How Negotiating Medical Bills Can Save You as Much as 25 Percent (With Video)

October 03, 2012

Negotiation is slowly becoming a lost art form. There use to be a time when your old man would haggle with a department store salesman on almost anything. It could’ve been a new color TV, a pair of slacks or one of those new-fangled microwaves. Nothing was off limits, the listed retail price was treated more as a suggestion than a hard-and-fast rule. Nowadays we have become a much more accepting society, possibly due to our constantly shrinking attention spans, or our desire to simply cut to the chase. Regardless what has caused this shift, we forget that sometimes all you have to do is ask.

In a time where health care costs are perpetually skyrocketing to an average of $3,949 per day in the hospital and $15,734 per visit in the U.S. during 2011, according to the Comparative Price Report. There couldn’t be a better time to tighten your belt and make your doctor give you his best offer.

Not only are you paying more for your medical treatment, you are also paying more for your health insurance. The total premiums for family coverage through an employer rose 50 percent from 2003 to 2010, to nearly $14,000 a year, a recent study by the Commonwealth Fund found.

In Ohio, it was slightly less at 43 percent for families and 37 percent for individuals over that seven year span. The average family deductible also nearly doubled over that time to almost $2,000. See the chart below:

Here is what you can do to give your wallet a break next time you go under the knife.

Prompt Payment

This is where you are going to have the opportunity to save the most money. If your doctor or hospital offers a prompt pay discount, you are going to want to pay the bill as soon as you get it. Generally you will have 30 to 60 days to make your payment for it to be considered prompt. If it’s not clearly labeled on the bill, call the billing department to find out. If you do, on average, you can save 10-25 percent on the total bill. That means a $97.00 lab bill magically becomes $72.75, just for paying the bill within a socially acceptable timeframe. Not bad.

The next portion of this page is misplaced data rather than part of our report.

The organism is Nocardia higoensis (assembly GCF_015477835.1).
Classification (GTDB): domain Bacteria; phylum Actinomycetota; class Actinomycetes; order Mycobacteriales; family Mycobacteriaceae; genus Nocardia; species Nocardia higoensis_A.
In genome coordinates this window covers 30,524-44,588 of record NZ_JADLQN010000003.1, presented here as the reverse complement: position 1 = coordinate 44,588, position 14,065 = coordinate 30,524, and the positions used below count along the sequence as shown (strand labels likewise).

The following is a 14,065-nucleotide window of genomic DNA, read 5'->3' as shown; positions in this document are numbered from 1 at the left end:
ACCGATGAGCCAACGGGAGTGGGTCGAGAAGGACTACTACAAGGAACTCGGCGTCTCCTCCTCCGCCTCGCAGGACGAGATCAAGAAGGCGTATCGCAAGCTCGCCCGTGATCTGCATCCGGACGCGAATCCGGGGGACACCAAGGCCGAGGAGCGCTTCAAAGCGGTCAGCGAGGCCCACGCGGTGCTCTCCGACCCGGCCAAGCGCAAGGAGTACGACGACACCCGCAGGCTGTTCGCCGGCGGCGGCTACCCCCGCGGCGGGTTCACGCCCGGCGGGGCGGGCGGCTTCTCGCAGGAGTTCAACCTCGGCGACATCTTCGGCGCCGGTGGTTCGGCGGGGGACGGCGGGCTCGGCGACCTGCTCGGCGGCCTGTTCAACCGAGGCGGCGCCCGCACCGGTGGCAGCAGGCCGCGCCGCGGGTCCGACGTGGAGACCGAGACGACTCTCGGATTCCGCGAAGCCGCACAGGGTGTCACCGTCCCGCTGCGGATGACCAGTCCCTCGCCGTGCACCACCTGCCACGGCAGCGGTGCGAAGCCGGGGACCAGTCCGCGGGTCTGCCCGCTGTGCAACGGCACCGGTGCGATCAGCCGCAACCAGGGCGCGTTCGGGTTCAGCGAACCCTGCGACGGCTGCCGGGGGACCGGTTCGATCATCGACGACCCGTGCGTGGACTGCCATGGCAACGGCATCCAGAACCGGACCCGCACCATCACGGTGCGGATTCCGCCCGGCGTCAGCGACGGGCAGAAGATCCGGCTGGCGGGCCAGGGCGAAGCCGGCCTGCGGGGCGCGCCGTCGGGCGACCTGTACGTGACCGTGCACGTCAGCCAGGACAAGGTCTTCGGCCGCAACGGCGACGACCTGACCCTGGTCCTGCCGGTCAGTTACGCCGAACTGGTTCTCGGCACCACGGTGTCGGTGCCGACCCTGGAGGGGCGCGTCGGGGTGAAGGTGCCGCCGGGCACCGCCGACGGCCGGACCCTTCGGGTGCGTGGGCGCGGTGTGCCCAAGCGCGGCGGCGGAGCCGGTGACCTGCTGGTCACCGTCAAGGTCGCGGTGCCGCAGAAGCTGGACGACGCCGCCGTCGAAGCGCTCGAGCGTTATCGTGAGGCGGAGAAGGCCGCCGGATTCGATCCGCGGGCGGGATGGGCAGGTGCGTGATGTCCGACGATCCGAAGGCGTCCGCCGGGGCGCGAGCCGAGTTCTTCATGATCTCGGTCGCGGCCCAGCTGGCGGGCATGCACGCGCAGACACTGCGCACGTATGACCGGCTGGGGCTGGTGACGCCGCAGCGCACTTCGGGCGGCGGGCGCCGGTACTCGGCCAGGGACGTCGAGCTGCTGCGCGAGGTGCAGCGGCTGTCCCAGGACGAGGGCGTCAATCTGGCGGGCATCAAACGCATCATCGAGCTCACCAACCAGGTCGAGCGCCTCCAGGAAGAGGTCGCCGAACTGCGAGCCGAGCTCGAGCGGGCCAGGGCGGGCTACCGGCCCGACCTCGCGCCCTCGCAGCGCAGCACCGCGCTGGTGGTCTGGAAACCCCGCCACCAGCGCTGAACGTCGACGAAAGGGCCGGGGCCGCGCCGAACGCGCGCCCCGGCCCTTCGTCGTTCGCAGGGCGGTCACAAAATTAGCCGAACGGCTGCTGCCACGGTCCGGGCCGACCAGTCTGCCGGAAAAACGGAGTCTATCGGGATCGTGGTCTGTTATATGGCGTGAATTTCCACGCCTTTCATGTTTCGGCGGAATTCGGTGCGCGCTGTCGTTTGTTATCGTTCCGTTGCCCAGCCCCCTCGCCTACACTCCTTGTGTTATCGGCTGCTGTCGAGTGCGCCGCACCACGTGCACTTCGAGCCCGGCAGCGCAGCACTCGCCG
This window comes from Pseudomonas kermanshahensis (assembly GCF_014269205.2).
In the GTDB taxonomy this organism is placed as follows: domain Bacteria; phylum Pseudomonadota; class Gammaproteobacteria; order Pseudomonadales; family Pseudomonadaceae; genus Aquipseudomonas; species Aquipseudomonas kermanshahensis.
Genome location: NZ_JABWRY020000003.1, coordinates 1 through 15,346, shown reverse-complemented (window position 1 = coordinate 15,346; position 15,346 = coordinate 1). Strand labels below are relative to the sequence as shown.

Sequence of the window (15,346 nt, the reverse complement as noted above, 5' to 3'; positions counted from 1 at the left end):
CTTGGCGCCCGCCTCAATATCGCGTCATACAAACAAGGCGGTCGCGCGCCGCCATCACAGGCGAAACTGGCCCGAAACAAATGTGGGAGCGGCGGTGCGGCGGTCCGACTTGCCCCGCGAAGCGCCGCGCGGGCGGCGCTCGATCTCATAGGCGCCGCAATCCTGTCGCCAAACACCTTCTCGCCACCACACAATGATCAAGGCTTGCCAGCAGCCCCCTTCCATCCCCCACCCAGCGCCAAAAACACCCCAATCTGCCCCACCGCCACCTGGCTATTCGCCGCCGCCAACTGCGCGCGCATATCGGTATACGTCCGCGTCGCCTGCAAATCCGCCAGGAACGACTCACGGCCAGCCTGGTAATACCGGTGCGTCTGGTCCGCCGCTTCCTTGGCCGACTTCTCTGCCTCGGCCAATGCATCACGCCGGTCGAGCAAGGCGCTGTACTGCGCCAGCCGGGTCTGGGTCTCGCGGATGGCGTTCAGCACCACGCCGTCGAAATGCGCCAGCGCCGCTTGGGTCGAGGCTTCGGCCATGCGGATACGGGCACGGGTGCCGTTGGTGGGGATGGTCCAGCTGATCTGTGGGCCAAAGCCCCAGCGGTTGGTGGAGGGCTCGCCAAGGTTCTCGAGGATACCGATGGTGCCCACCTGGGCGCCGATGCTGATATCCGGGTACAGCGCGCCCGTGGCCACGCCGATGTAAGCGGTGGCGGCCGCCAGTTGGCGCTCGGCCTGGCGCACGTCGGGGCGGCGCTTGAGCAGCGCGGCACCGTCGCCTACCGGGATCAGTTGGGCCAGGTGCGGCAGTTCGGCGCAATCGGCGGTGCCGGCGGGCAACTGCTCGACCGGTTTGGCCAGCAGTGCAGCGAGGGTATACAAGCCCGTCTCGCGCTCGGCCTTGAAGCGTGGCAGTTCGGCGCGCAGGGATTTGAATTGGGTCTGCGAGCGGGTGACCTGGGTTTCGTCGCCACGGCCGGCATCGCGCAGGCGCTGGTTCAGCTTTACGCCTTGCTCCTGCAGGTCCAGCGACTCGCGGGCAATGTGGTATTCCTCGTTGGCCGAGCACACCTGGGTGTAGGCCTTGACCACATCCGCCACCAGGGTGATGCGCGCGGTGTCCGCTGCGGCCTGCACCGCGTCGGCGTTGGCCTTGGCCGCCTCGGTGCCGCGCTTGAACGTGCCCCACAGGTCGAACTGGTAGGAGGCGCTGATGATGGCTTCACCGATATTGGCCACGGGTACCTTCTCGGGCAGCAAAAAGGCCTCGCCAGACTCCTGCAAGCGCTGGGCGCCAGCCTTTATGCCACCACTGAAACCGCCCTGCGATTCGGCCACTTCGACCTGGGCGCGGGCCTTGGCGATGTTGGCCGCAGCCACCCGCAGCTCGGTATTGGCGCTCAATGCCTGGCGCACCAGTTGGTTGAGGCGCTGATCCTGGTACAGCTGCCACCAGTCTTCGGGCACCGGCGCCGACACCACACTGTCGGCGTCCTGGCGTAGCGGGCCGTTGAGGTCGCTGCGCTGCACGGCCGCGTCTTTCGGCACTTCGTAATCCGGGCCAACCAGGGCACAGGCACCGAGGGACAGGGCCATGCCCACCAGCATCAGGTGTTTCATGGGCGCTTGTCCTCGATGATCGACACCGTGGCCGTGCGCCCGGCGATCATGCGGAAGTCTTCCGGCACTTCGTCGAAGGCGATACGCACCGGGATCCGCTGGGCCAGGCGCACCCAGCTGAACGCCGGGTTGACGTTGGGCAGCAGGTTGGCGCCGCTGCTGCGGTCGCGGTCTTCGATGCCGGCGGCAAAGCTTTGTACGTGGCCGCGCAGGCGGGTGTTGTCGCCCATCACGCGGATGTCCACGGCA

It’s Never Too Early To Start Negotiating

If you are able to schedule a medical procedure in advance, it’s never too soon to start negotiating. Actually, you will probably see better results if you are able to beat down the price beforehand. Doctors and hospitals have been stiffed on so many checks that they turn cartwheels anytime someone agrees to pay them anything. Don’t be afraid to ask for that same 10-25 percent (I bet you start with 25) prompt pay discount. It never hurts to ask.

Establish a Payment Plan

This will not save your bank account as much as it will your credit score. If your bill is still a little too steep after all the nickel and diming is complete, ask the hospital to put you on a payment plan. It’s very important that both you and the hospital are aware of this plan. Throwing a couple extra bucks a month at a $5,000 bill will certainly not get you in the black fast enough to avoid being put into collection. If your DIY payment plan has not been agreed upon by the hospital they will expect your bill to be paid within a certain time frame, usually between six to 12 months.

A Few Final Things to Remember

You will be surprised how willing a doctor or hospital is to work with you on negotiating a payment. If they aren't, don’t be afraid to shop around. Take full advantage of the size of your insurance companies network. You will find that prices could vary greatly from facility to facility for the same procedure. If you are ever unsure about any of the items we outlined above, be sure to contact your hospital's financial services department to to make sure everything is in order.

Have you tried negotiating one of your medical bills before? If so, how much were you able to save?